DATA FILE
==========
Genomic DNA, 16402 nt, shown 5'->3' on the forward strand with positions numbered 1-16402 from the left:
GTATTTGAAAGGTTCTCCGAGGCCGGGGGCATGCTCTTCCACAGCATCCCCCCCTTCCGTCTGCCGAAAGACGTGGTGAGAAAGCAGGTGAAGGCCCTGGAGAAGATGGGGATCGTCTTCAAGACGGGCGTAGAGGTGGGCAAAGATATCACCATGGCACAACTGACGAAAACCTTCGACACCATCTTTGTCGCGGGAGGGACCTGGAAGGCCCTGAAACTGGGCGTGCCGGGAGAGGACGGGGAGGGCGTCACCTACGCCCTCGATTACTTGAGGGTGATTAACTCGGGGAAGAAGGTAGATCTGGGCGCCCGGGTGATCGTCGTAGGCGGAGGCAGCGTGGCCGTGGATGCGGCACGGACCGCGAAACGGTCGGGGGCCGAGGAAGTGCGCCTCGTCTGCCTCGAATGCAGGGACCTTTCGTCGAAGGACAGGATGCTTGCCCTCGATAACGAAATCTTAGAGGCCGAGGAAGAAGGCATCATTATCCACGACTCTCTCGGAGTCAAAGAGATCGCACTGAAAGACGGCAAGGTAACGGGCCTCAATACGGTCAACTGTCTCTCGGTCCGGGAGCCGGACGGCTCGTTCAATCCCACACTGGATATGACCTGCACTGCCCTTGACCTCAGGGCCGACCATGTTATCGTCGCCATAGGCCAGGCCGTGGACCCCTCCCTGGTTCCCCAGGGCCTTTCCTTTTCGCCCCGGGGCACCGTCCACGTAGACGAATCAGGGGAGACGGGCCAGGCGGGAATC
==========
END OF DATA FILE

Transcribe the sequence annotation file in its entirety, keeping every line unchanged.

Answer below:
Genomic DNA, 16402 nt, shown 5'->3' on the forward strand with positions numbered 1-16402 from the left:
GTATTTGAAAGGTTCTCCGAGGCCGGGGGCATGCTCTTCCACAGCATCCCCCCCTTCCGTCTGCCGAAAGACGTGGTGAGAAAGCAGGTGAAGGCCCTGGAGAAGATGGGGATCGTCTTCAAGACGGGCGTAGAGGTGGGCAAAGATATCACCATGGCACAACTGACGAAAACCTTCGACACCATCTTTGTCGCGGGAGGGACCTGGAAGGCCCTGAAACTGGGCGTGCCGGGAGAGGACGGGGAGGGCGTCACCTACGCCCTCGATTACTTGAGGGTGATTAACTCGGGGAAGAAGGTAGATCTGGGCGCCCGGGTGATCGTCGTAGGCGGAGGCAGCGTGGCCGTGGATGCGGCACGGACCGCGAAACGGTCGGGGGCCGAGGAAGTGCGCCTCGTCTGCCTCGAATGCAGGGACCTTTCGTCGAAGGACAGGATGCTTGCCCTCGATAACGAAATCTTAGAGGCCGAGGAAGAAGGCATCATTATCCACGACTCTCTCGGAGTCAAAGAGATCGCACTGAAAGACGGCAAGGTAACGGGCCTCAATACGGTCAACTGTCTCTCGGTCCGGGAGCCGGACGGCTCGTTCAATCCCACACTGGATATGACCTGCACTGCCCTTGACCTCAGGGCCGACCATGTTATCGTCGCCATAGGCCAGGCCGTGGACCCCTCCCTGGTTCCCCAGGGCCTTTCCTTTTCGCCCCGGGGCACCGTCCACGTAGACGAATCAGGGGAGACGGGCCAGGCGGGAATC